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August 27, 2009

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Koreas disagree on timing of family reunions

NORTH and South Korea disagreed yesterday on when families divided by the Korean War will be allowed to meet, at the first family reunion talks between the two sides in nearly two years.

Family reunions had been held annually since a landmark inter-Korean summit in 2000, but were suspended in 2008 when South Korean President Lee Myung-bak took office with a hardline policy toward North Korea.

Although tensions have cooled and reunion talks have resumed, the two sides were at odds over the timing.

Seoul wanted the first stage of the reunions to be held in late September followed by a second stage in early October, while the North demanded that both stages be held in early October, close to the Chuseok autumn harvest holiday, according to South Korean media pool reports.

Chuseok, which falls on October 3, is a big holiday for both Koreas, equivalent to American Thanksgiving.

Red Cross officials from both sides attended the talks at the Diamond Mountain resort in the North.

The two Koreas last held Red Cross-brokered reunion talks in November 2007. The latest meeting is scheduled to last three days. The two sides are expected to issue an agreement tomorrow.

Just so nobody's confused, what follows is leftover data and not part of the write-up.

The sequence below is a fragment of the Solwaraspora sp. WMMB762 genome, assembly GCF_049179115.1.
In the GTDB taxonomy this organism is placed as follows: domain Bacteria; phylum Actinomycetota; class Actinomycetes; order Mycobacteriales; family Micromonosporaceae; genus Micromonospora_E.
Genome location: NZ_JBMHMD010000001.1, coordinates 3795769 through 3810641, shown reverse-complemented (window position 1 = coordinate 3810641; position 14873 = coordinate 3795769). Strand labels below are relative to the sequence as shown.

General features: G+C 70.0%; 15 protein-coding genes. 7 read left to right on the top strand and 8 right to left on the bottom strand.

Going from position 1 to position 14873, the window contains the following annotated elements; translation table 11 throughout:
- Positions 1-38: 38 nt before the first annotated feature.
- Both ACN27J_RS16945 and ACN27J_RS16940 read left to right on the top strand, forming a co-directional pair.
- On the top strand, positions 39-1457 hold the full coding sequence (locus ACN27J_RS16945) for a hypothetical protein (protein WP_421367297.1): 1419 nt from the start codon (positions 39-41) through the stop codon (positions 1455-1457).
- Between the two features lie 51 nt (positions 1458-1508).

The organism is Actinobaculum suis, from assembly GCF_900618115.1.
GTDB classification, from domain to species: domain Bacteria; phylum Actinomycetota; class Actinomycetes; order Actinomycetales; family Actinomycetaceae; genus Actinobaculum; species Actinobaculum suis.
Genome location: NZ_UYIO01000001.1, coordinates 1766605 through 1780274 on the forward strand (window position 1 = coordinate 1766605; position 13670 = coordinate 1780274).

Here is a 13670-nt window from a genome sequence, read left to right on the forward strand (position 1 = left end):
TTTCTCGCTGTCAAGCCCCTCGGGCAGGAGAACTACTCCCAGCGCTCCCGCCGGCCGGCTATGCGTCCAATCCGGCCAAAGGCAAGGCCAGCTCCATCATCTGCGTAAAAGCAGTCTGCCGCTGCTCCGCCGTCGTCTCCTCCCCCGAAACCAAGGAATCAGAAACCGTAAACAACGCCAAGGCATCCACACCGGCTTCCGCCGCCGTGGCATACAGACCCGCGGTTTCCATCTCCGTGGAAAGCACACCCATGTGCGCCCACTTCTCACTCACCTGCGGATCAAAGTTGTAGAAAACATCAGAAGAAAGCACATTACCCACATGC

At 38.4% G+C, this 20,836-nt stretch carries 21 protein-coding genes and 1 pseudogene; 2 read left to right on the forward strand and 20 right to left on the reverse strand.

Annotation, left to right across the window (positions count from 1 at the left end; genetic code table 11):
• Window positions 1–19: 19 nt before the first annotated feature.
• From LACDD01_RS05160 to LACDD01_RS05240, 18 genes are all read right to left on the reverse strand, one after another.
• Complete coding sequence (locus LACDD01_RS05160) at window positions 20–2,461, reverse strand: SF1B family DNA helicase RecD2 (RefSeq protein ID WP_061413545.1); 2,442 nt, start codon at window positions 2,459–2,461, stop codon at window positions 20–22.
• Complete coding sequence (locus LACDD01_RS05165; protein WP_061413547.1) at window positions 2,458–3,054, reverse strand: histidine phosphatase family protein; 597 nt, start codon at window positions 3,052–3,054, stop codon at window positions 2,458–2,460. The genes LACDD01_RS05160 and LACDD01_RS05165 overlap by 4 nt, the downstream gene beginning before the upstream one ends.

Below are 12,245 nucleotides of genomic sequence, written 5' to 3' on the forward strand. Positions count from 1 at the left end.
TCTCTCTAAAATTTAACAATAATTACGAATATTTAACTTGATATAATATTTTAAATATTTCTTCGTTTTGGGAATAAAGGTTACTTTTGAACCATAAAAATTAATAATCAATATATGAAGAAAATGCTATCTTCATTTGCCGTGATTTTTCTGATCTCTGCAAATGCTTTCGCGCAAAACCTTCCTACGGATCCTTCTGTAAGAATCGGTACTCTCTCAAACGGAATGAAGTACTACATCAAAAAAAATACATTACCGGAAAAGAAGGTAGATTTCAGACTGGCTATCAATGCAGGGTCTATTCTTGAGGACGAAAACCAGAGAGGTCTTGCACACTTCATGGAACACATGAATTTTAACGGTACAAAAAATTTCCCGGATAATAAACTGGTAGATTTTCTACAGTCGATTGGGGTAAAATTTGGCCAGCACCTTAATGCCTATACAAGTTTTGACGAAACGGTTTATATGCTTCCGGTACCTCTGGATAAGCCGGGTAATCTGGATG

Millions of families were separated following the division of the Korean peninsula in 1945 and the 1950-53 Korean War, which ended with a cease-fire, not a peace treaty, leaving the two countries technically at war.

More than 16,000 Koreans have met relatives in temporary reunions held under South Korea's two previous liberal presidents. There are no mail, telephone or e-mail exchanges between ordinary citizens across the Korean border.

North Korea's chief Red Cross delegate Choe Song Ik expressed hope that this "good opportunity will help develop North-South relations" and their humanitarian projects. His South Korean counterpart Kim Young-chol also said he has "expectations for big accomplishments."

North Korea's recent attempts to reach out to South Korea and the US follow a series of confrontations earlier this year, including its second nuclear test in May.

The North also agreed to lift restrictions on border crossings with the South and pledged to resume suspended inter-Korean projects.


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